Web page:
What are Capers really? Facts, History and Delicious Recipes

Guido Pedrelli
Guido Pedrelli
Italian Cuisine Expert and Food Blogger
Guido Pedrelli
Guido Pedrelli, the mastermind behind Nonna Box, has honed his culinary expertise for decades, inspired by family feasts in Emilia-Romagna. Mentored by his restaurateur nonna, he mastered Italian classics and furthered his skills with professional culinary studies in desserts and gelato making from Mec3. Today, he shares this rich legacy and authentic recipes through Nonna Box.
Expertise: Italian cuisine, Pasta, Pizza, Pastry, Dessert

The caper (Capparis spinosa) grows on a perennial spiny bush that has big white flowers (sometimes even pink) and fat fleshy leaves. The caper is a bud and is the part that’s commonly picked for culinary purposes.


It’s generally found in the Mediterranean region nowadays and grows wild on walls or against the rocks in the coastal areas throughout this region. The edible bud as well as the fruit (we know as the caper berry) is usually eaten and often pickled or salted.

There’s a huge variety of plants which explain the difference in the capers we buy from the various regions. The salted or pickled buds of the caper plants are often used as a seasoning or garnish and the mature fruits, known as caper berries are used in much the same way – especially by the Cypriots and most Mediterranean people.

Capers probably originated from the arid regions in western and central Asia since they have been used there for thousands of years – there’s mention of them in the Gilgamesh, possibly the oldest written story documented and found on ancient Sumerian clay tablets dating back to c. 2700 B.C. Apicius also mentioned them as did Dioscorides, a surgeon in Nero’s army who confirmed that they were initially used by the ancient Greeks who not only used them as an ingredient in cooking but also used the roots and leaves of the plant for medicinal purposes.


Caper Flowers

When the buds are ready to pick, they are dark green and about the same size as a kernel of corn and then picked, salted or preserved in brine.

The flavor intensifies when mustard oil (glucocapparin) is released from each caper bud – this enzymatic reaction also leads to the formation of rutin often seen as crystallized white spots on the surfaces of individual caper buds. 

Capers are an important ingredient in Italian cuisine, especially in Sicilian and southern Italian food where they are regularly used in pasta dishes, pizzas, meat and seafood or in the famous vitello tonnato recipe.  In the south of Italy, the capers are more often preserved in salt and not brined.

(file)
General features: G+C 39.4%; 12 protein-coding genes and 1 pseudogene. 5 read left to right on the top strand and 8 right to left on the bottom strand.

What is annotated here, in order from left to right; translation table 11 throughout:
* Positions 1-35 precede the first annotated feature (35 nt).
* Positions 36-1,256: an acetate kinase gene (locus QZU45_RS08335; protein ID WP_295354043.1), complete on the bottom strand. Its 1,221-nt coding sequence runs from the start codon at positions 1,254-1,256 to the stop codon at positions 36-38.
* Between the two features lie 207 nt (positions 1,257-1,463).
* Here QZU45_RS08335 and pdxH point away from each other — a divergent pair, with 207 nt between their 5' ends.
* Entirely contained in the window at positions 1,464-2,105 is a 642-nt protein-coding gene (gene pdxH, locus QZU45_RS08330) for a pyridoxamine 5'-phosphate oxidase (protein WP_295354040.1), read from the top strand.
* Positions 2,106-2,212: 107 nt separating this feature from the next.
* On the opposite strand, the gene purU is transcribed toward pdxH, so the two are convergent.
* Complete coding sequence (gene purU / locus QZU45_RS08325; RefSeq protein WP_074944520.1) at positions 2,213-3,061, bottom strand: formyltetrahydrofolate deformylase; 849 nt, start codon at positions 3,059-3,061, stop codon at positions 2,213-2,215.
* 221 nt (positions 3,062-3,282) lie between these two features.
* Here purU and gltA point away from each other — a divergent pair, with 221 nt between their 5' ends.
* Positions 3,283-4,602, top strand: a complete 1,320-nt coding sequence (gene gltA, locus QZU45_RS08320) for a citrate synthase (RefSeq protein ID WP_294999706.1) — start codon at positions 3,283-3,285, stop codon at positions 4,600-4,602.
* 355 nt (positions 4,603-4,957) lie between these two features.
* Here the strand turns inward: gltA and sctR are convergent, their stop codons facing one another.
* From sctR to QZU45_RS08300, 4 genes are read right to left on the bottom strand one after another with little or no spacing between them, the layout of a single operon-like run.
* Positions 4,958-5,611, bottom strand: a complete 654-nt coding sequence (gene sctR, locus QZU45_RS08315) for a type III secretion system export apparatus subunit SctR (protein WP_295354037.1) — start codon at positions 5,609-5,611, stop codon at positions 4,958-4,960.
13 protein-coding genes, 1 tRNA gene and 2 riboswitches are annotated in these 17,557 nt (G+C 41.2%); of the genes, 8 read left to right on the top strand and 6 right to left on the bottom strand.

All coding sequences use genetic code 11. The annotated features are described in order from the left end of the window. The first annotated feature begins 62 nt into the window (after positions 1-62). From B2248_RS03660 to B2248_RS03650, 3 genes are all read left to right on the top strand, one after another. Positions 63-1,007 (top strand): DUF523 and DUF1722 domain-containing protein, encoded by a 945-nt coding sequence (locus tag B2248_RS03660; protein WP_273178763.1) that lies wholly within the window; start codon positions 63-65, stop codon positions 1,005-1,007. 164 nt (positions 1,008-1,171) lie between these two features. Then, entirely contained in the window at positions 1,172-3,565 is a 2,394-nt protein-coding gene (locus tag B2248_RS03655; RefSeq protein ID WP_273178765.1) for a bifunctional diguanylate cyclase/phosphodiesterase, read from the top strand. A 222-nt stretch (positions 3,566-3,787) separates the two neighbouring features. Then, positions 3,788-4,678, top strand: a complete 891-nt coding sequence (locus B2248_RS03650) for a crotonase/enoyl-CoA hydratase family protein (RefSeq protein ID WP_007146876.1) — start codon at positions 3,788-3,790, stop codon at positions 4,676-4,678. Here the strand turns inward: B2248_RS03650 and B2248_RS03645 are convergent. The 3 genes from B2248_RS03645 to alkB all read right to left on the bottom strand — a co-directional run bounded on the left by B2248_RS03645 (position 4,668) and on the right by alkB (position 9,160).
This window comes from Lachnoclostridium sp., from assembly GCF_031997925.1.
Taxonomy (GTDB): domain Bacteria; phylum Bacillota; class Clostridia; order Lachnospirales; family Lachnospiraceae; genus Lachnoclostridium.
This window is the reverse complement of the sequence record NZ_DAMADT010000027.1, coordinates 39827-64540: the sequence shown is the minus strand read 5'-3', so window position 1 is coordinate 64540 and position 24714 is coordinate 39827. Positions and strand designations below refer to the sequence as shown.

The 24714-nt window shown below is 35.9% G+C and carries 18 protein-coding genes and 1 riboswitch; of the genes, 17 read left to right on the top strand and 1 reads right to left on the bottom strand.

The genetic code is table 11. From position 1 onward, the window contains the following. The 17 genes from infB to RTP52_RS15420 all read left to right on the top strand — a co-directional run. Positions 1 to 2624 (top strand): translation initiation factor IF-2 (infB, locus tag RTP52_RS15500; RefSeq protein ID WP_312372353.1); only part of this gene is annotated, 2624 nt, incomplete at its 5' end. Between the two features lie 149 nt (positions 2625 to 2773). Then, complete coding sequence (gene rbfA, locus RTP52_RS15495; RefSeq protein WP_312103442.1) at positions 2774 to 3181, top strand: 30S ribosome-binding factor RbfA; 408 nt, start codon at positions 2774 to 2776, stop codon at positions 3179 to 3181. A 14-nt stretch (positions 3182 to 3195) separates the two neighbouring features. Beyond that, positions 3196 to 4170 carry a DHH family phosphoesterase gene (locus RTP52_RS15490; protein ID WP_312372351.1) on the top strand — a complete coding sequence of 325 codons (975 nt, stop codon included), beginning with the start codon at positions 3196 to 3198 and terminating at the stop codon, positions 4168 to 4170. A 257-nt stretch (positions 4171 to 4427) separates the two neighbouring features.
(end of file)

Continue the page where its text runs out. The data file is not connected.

Salted capers

Capers are one of the most important ingredients of tartar sauce and they are often served with cold smoked or cured salmon – imagine gravadlax and cream cheese without capers!


They are categorized and sold by their size with the smallest capers the most sought after:

  • Non-pareil (up to 7 mm),
  • Surfines (7-8 mm)
  • Capucines (8-9 mm)
  • Capotes (9-11 mm)
  • Fines (11-13 mm)
  • Grusas (14 and over mm)

Occasionally unripe nasturtium seeds are substituted for capers because they have a similar texture and flavor when pickled – however, it’s not the same thing. Should the caper bud not be picked, it will flower and then it produces a fruit known as a caper berry which is pickled (often served as a mezze in Greece).

caper berry

The Greeks also use the caper’s leaves in their cuisine and they are delicious but difficult to find outside Greece. They are pickled or boiled and preserved in jars with brine and are used in salads and fish dishes. The dried leaves can also be used as a substitute for rennet when making top quality cheeses. The capers that grow on the island of Santorini are of outstanding quality because they grow in the volcanic ash.


In ancient Greece, the caper was used as a carminative (a medication used to prevent gas). The word comes from the latin capparis which was borrowed from the Greek word  kápparis that was probably linked to the island of Cyprus where capers, typically, thrive.  It is suggested, in the Old Testament of the Bible, that the caper-berry had aphrodisiac properties (the word, abiyyonah (caper-berry) means desire – see the book of Ecclesiastes, verse 12:5. “Furthermore, men are afraid of a high place and of terrors on the road; the almond tree blossoms, the grasshopper drags himself along, and the caper berry is ineffective…..” The New American Standard Bible 1995*.

The caper berry was considered healthy by the Greeks who made a herbal tea from the roots to counteract rheumatism and inflammation.

Rutin is a powerful antioxidant and has no known toxicity. Capers contain more quercetin per weight than any other plant. Quercetin is a phytochemical that is part of the coloring found in the skins of apples and red onions – this has been been isolated and is sold as a dietary supplement. It is also a powerful antioxidant that has natural anti-histamine and anti-inflammatory properties. Research shows that it may help to prevent cancer –  especially prostate cancer.

*We looked at 17 different translations of this verse in the Bible and the caper-berry translation appears in over half of them.

Leave a Reply